Perhaps not surprisingly, the authors point out that one of the problems expressed by researchers trying to use the technique is '...the often unrealistic role and rule requirements of its procedures.' Nevertheless, in my experience, informal, unstructured or 'qualitative' interviewing is often sloppy to the point of generating data which may owe more to the interviewer's understanding of a situation than to the respondent's; consequently, some rules are no bad thing.

'Episodic interviewing' also concerns narratives, being related, on the one hand, to 'narrative psychology' as derived from the proposition by James that all human thinking is divided into the rational and the narrative, descriptive, contemplative; and, on the other hand, to the distinction between semantic and episodic knowledge, where the latter is linked to specific, concrete circumstances. These origins give rise to a nine-phase process of 'episodic interviewing', which I shan't elaborate here, but the steps are a useful guide for almost any interviewing process and the author compares episodic interviewing with, among others, narrative interviewing and the critical incident technique.

The other chapters in this first section deal with the use of video, film and photographs as research documents, and with another neologism - 'bemetology' - derived from 'behavioural meteorology', coined to suggest that '...psychology might profit from collecting data like meteorology does', that is, observation of the same behavioural phenomena over time, just as a weather ship continuously monitors local weather conditions and relays the data back to the Meteorological Office.

The section of the book that deals with analytica approaches covers content analysis, argumentation analysis ('[The chapter] aims to offer a comprehensive methodological view of the analysis of argument structures, for the purpose of understanding better the parameters that influence the development of public debates.'), discourse analysis (or, rather, the various varieties of discourse analysis), the analysis of conversation and talk, and rhetorical analysis. Three more chapters cover the semiotics of still images, the analysis of moving images, and the analysis of noise and music. In other words, whatever the nature of your data (or its mix), you are likely to find here some guidance and certainly plenty of references to follow up.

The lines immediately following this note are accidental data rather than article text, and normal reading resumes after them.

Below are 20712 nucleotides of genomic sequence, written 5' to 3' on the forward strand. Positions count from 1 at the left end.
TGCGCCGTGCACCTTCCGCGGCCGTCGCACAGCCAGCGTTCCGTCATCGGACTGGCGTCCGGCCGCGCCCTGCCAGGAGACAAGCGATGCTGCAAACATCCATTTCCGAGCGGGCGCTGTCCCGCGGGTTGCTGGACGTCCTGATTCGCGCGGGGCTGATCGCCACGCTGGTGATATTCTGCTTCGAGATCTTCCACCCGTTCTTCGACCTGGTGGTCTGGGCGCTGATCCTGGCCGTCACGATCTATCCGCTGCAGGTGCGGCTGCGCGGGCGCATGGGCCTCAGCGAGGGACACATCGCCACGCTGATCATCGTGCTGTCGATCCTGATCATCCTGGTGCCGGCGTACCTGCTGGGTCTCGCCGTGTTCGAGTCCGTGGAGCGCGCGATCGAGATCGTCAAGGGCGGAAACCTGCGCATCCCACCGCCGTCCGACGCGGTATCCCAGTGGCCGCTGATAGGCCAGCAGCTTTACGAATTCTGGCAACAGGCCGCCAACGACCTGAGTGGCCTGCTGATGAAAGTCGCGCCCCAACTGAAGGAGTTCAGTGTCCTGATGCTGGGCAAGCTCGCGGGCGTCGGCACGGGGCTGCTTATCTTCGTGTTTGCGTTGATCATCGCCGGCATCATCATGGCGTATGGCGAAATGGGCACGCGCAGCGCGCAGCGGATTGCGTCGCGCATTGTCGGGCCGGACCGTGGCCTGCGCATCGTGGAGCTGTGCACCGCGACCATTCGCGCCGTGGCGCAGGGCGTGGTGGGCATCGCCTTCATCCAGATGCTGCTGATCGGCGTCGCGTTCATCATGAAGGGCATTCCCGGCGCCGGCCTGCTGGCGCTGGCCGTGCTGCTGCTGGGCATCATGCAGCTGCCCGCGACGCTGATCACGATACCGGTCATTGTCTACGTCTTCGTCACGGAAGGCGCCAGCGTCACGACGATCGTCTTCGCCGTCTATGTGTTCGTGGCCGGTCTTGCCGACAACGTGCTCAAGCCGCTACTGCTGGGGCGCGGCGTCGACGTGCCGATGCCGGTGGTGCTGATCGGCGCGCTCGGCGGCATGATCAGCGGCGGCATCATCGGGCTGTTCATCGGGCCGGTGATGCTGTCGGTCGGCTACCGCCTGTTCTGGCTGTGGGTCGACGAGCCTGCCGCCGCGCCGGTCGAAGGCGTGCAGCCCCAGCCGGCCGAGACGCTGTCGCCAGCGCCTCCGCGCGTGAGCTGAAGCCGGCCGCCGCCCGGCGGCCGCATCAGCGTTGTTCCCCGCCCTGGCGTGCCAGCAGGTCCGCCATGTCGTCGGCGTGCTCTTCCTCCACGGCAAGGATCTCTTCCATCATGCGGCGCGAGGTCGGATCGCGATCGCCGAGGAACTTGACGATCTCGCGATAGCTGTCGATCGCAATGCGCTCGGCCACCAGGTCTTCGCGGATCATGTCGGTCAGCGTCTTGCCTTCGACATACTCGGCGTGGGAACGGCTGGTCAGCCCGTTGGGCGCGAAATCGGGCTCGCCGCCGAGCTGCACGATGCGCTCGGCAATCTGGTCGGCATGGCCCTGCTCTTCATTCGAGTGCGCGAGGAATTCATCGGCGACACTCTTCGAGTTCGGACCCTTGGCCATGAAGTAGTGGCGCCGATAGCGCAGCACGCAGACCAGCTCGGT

Part III on computer assistance deals with only two aspects; first, a chapter on coding and indexing, which offers a useful comparison of a variety of well known packages as well as insights into what they can and cannot do. The second chapter has a rather old-fashioned title: 'Keywords in context: statistical analysis of text features'. However, it deals not with the KWIC and KWOC indexes of the 60s and 70s, but with the statistical analysis of the kinds of texts that emerge from open questions.

In the last part, 'Issues of good practice' are addressed. Robert Boyce explores the 'Fallacies in interpreting historical and social data', and finds eleven of them, including my favourite, the fallacy of the furtive fact, that is, the belief that '...facts of special significance are those that are particularly obscure, and that if found they should be accorded a special place in explaining the events in question.' The TV interviewer appears to be particularly prone to this kind of fallacy, continually seizing upon insignificant phenomena and raising them to the status of causal factors. The final chapter explores the public accountability of the social researcher, going beyond, as the authors say, sampling, reliability and validity.

In all this is a stimulating and coherent collection of papers: if you can't have it on your bookshelf, at least make sure it is in your institution's library.

Note: sociologists, like other specialists, love to develop neologisms. However, in this case the authors appear to mis-understand the word 'immanent', which means 'remaining within', or taking place only within the mind and having no external effect. Consequently whatever emerges from the respondent's mind can no longer be said to be immanent - the corollary is that exmanent, apart from being ugly, is meaningless. It would have served perfectly well to speak of the researcher's questions and the respondent's issues.

Professor Tom Wilson
1st February 2001